Diesel engine exhaust accelerates plaque formation in a mouse model of Alzheimer's disease

Maja Hullmann, Catrin Albrecht, Damien van Berlo, Miriam E. Gerlofs-Nijland, Tina Wahle, Agnes W. Boots, Jean Krutmann, Flemming R. Cassee, Thomas A. Bayer, Roel P. F. Schins*

*Corresponding author for this work

Research output: Contribution to journalArticleAcademicpeer-review

50 Citations (Web of Science)

Abstract

Background: Increasing evidence from toxicological and epidemiological studies indicates that the central nervous system is an important target for ambient air pollutants. We have investigated whether long-term inhalation exposure to diesel engine exhaust (DEE), a dominant contributor to particulate air pollution in urban environments, can aggravate Alzheimer's Disease (AD)-like effects in female 5X Familial AD (5XFAD) mice and their wild-type female littermates. Following 3 and 13 weeks exposures to diluted DEE (0.95 mg/m(3), 6 h/day, 5 days/week) or clean air (controls) behaviour tests were performed and amyloid-beta (A beta) plaque formation, pulmonary histopathology and systemic inflammation were evaluated.

Results: In a string suspension task, assessing for grip strength and motor coordination, 13 weeks exposed 5XFAD mice performed significantly less than the 5XFAD controls. Spatial working memory deficits, assessed by Y-maze and X-maze tasks, were not observed in association with the DEE exposures. Brains of the 3 weeks DEE-exposed 5XFAD mice showed significantly higher cortical A beta plaque load and higher whole brain homogenate A beta 42 levels than the clean air-exposed 5XFAD littermate controls. After the 13 weeks exposures, with increasing age and progression of the AD-phenotype of the 5XFAD mice, DEE-related differences in amyloid pathology were no longer present. Immunohistochemical evaluation of lungs of the mice revealed no obvious genetic background-related differences in tissue structure, and the DEE exposure did not cause histopathological changes in the mice of both backgrounds. Luminex analysis of plasma cytokines demonstrated absence of sustained systemic inflammation upon DEE exposure.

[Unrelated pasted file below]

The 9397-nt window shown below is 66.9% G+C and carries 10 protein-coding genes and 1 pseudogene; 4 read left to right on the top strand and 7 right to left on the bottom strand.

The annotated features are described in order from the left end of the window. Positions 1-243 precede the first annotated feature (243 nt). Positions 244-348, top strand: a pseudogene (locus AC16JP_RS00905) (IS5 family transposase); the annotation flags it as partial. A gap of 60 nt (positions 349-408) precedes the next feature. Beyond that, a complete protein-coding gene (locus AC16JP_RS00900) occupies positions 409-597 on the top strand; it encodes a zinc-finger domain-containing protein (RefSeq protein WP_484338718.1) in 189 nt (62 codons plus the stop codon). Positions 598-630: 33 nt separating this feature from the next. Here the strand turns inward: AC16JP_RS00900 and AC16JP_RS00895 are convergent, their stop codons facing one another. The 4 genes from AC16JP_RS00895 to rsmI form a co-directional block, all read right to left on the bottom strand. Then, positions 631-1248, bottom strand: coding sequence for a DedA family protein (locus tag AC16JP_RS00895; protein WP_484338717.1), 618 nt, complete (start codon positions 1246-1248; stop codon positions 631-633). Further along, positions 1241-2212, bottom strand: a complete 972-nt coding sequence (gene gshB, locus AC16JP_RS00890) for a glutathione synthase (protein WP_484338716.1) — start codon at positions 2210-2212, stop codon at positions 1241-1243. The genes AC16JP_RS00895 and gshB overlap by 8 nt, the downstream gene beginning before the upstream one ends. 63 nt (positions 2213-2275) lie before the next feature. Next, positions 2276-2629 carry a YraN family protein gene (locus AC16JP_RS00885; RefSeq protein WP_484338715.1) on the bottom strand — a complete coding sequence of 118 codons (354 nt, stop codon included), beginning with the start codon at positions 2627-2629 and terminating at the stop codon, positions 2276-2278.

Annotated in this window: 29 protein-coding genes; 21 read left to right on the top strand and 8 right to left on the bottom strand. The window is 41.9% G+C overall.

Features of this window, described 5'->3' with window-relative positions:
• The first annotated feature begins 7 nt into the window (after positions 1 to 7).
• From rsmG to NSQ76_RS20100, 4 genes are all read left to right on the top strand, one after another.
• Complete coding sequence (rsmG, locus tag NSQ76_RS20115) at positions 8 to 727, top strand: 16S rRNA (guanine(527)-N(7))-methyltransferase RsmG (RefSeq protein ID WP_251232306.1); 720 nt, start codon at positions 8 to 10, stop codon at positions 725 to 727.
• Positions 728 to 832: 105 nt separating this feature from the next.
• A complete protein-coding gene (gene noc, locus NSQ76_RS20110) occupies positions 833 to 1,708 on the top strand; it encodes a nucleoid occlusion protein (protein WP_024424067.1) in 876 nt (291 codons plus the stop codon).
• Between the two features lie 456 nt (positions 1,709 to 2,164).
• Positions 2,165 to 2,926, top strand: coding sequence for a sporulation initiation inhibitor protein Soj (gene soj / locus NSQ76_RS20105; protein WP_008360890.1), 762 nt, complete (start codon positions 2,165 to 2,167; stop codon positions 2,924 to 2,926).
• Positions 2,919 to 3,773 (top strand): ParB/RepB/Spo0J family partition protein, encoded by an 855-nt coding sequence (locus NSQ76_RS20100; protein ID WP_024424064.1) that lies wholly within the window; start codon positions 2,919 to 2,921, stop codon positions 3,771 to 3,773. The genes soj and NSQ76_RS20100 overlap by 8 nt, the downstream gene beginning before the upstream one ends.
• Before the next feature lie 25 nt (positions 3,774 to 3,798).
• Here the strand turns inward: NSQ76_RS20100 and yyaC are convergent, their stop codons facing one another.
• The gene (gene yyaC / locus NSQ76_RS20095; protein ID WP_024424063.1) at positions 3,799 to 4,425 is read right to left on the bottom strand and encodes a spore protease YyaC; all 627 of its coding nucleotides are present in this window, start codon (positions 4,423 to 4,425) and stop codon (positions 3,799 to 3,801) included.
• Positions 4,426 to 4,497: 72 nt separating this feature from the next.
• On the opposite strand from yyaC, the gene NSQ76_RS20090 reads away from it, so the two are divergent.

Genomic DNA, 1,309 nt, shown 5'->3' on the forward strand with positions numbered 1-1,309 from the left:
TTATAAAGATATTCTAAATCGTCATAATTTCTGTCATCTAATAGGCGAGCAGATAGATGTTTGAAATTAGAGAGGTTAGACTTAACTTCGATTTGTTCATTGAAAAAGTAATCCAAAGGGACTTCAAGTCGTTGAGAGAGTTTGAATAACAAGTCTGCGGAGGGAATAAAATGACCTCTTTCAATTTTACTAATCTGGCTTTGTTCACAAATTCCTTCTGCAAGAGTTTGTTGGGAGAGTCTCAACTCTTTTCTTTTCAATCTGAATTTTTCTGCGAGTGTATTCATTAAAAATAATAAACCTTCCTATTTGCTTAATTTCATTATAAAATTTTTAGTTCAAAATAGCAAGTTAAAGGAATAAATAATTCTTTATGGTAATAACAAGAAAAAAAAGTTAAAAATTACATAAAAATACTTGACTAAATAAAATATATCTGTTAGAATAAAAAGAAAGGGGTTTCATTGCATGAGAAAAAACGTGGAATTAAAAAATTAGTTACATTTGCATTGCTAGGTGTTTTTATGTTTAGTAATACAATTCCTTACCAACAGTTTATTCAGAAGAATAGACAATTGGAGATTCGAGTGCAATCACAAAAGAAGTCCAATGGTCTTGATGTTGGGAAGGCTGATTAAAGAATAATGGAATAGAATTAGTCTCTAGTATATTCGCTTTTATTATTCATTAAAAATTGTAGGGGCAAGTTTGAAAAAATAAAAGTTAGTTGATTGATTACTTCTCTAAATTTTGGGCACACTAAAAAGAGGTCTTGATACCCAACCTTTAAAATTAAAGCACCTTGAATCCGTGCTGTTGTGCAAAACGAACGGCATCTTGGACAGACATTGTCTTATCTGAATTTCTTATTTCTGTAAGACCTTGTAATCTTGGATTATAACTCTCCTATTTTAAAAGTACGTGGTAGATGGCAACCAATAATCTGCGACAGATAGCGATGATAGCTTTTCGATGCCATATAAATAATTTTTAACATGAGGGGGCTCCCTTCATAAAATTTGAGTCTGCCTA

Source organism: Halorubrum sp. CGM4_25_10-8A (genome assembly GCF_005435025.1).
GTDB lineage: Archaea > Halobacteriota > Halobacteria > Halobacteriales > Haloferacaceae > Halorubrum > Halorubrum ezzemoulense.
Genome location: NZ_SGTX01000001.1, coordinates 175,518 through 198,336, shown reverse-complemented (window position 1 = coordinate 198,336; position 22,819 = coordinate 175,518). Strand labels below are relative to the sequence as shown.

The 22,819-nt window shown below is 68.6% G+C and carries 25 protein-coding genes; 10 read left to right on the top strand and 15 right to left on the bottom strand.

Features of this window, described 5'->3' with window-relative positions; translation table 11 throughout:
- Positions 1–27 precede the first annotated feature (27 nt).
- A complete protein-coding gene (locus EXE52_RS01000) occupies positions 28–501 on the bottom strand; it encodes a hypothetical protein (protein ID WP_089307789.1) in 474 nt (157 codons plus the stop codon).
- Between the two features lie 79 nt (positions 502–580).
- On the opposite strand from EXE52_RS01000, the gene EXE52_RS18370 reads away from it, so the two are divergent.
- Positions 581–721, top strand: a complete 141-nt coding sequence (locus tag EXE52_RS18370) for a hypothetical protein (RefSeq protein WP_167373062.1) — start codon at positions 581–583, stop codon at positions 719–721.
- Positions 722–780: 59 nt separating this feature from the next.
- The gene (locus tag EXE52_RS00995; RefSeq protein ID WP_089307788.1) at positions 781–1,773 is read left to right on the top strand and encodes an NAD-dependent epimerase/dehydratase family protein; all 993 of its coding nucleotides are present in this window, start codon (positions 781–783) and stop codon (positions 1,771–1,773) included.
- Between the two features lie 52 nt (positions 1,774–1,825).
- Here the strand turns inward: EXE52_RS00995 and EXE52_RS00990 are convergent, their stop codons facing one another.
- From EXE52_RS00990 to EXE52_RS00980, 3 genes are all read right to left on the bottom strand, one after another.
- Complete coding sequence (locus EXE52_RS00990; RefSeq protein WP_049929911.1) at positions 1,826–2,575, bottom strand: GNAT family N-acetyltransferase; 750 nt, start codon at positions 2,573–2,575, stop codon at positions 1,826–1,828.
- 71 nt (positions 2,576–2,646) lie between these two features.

Conclusions: Inhalation exposure to DEE causes accelerated plaque formation and motor function impairment in 5XFAD transgenic mice. Our study provides further support that the brain is a relevant target for the effects of inhaled DEE and suggests that long-term exposure to this ubiquitous air pollution mixture may promote the development of Alzheimer's disease.

Original languageEnglish
Article number35
Number of pages14
JournalParticle and Fibre Toxicology
DOIs
Publication statusPublished - 30 Aug 2017

Keywords

  • Diesel engine exhaust
  • Inhalation
  • Particulate matter
  • 5XFAD mice
  • Alzheimer's disease
  • Amyloid-beta
  • Behaviour
  • AMYLOID PRECURSOR PROTEIN
  • AIR-POLLUTION
  • PARTICULATE MATTER
  • TRANSGENIC MICE
  • SUBCHRONIC EXPOSURE
  • COGNITIVE FUNCTION
  • NEURON LOSS
  • INFLAMMATION
  • BRAIN
  • PARTICLES

Cite this